Susan Zwaschka, et al., Respondents, v. LLC A10 1914 A10 1915

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Court of Appeals of Minnesota.

Susan Zwaschka, et al., Respondents, v. Patrick Carney, M. D., Defendant (A10–1914), Appellant (A10–1915), Skin Speaks M. D., LLC, Appellant (A10–1914), Defendant (A10–1915)


Decided: June 27, 2011

Considered and decided by Stoneburner, Presiding Judge;  Larkin, Judge;  and Willis, Judge.* * Chris Messerly, Vincent J. Moccio, Robins, Kaplan, Miller & Ciresi L.L.P., Minneapolis, Minnesota (for respondents) Diane B. Bratvold, Jessica J. Stomski, Briggs and Morgan, P.A., Minneapolis, Minnesota;  and Sally J. Ferguson, Paul E.D. Darsow, Arthur, Chapman, Kettering, Smetak & Pikala, P.A., Minneapolis, Minnesota (for appellant-Carney) Timothy W. Waldeck, Lindsey J. Woodrow, Waldeck & Lind, P.A., Minneapolis, Minnesota (for appellant-Skin Speaks)


Appellants challenge the denial of their motions for judgment as a matter of law and for a new trial.   Because the jury's verdict is supported by the evidence, and because the district court did not err in its denial of a new trial or in its finding of vicarious liability, we affirm.


Appellant Patrick Carney, M.D., practices general and cosmetic dermatology.   Dr. Carney owns appellant Skin Speaks M.D., LLC. Respondent Susan Zwaschka became a patient of Dr. Carney's in 1988;  she began skin treatment with a Skin Speaks esthetician in 2001 or 2002, and with a different esthetician, Jeanne Jellison, in 2003.   Zwaschka saw Jellison once every four to six weeks and received a number of treatments.

In 2007, Zwaschka asked Jellison if she could try something more corrective for her skin because the treatments were not accomplishing her goals.   Jellison suggested a “medical grade treatment” and explained Dr. Carney's chemical-peel technique.   A chemical peel, as defined by Zwaschka's medical expert, is the “controlled wounding of the skin with an acid.”   Chemical peels can be light, medium, or heavy, based on the percentage of trichloroacetic acid (TCA) included in the solution.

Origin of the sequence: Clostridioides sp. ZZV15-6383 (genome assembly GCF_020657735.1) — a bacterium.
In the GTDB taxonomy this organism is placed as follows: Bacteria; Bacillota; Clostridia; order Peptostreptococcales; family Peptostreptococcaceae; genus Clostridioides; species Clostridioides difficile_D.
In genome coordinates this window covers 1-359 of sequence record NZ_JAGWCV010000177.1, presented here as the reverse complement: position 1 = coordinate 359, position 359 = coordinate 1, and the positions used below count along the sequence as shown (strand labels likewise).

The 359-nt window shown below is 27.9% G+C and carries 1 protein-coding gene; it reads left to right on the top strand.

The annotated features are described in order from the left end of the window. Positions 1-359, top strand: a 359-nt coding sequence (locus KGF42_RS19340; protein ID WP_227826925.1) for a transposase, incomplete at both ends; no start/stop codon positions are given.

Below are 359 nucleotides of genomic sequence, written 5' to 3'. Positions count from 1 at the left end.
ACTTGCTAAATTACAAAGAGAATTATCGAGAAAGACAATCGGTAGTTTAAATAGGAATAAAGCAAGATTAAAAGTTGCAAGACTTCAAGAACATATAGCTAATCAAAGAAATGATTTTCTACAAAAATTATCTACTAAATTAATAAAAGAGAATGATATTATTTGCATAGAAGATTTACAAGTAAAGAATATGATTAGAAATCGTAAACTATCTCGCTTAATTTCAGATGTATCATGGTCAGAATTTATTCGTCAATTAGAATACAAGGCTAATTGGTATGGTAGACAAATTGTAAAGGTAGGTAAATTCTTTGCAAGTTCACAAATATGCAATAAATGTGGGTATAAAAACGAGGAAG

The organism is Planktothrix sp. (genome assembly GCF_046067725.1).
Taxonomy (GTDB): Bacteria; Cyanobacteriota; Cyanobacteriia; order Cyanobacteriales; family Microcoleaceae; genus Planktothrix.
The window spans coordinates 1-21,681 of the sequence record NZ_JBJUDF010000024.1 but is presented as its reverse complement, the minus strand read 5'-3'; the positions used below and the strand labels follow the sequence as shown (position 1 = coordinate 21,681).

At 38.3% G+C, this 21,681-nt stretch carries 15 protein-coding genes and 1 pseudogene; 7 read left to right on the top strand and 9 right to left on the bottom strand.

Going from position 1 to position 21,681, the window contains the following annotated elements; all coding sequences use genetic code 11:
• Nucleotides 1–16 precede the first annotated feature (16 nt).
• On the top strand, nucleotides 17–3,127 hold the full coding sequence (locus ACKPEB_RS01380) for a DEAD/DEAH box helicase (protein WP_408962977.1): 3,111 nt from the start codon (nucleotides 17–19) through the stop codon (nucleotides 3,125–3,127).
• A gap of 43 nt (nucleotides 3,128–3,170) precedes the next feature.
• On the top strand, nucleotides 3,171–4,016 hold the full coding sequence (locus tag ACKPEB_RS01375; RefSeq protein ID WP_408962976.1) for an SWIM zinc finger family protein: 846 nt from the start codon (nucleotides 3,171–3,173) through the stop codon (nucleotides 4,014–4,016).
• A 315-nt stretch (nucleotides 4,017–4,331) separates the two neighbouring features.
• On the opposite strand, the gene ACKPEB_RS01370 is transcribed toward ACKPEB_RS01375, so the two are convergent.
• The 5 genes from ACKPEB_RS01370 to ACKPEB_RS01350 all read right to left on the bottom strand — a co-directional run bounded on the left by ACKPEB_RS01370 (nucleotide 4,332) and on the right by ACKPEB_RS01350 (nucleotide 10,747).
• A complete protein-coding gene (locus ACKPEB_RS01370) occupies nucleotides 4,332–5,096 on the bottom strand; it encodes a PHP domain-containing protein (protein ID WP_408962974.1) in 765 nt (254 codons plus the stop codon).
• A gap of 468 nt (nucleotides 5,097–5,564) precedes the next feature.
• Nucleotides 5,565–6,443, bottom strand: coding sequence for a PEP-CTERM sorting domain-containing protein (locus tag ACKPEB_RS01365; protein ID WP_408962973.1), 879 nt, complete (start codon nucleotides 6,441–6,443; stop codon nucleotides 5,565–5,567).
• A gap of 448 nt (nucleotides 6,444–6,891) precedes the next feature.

Zwaschka scheduled an appointment for a chemical peel with Dr. Carney.   Upon her arrival at Skin Speaks, Zwaschka signed a consent form and took Vicodin and Valium at Jellison's direction.   Jellison led Zwaschka to a spa room and brought in two solutions—one containing 20 percent TCA, the other containing 30 percent TCA. When Dr. Carney arrived in the spa room, Zwaschka explained that she wanted a light peel.   As Jellison testified, Zwaschka asked for “the lightest version of [Dr. Carney's] chemical peel” because Zwaschka knew that “he does more aggressive peels.”   She also told the doctor that she intended to take a trip to Chicago with her family eight days after the procedure.   Dr. Carney testified that, on the morning of the appointment, Jellison informed him that Zwaschka wanted a “medium-depth” peel.

Dr. Carney applied a pre-peeling agent of alcohol, which he testified is lighter than the Septisol soap and acetone that he typically uses.   He then performed a chemical peel that he described as “slightly lighter than a classic medium-depth chemical peel,” using 30 percent TCA rather than 35 percent TCA. Zwaschka testified that about 20 to 30 minutes into the procedure, she began to experience pain that “was worse than anything” she had ever felt before.   She told the doctor to stop the procedure and sat up.   A few minutes later, she lay back down and the doctor continued the peel.   She asked the doctor to stop two additional times so she could take a break.   As Dr. Carney completed the peel on the right side of Zwaschka's face, Jellison pointed to a spot on Zwaschka's right cheek that she believed he had missed.   Dr. Carney applied the chemical to that area, even though he testified that he did not believe that he had missed the spot.   Zwaschka testified that, at the end of the procedure, Dr. Carney told her that he had been more aggressive than she wanted, so she could get her money's worth out of the procedure.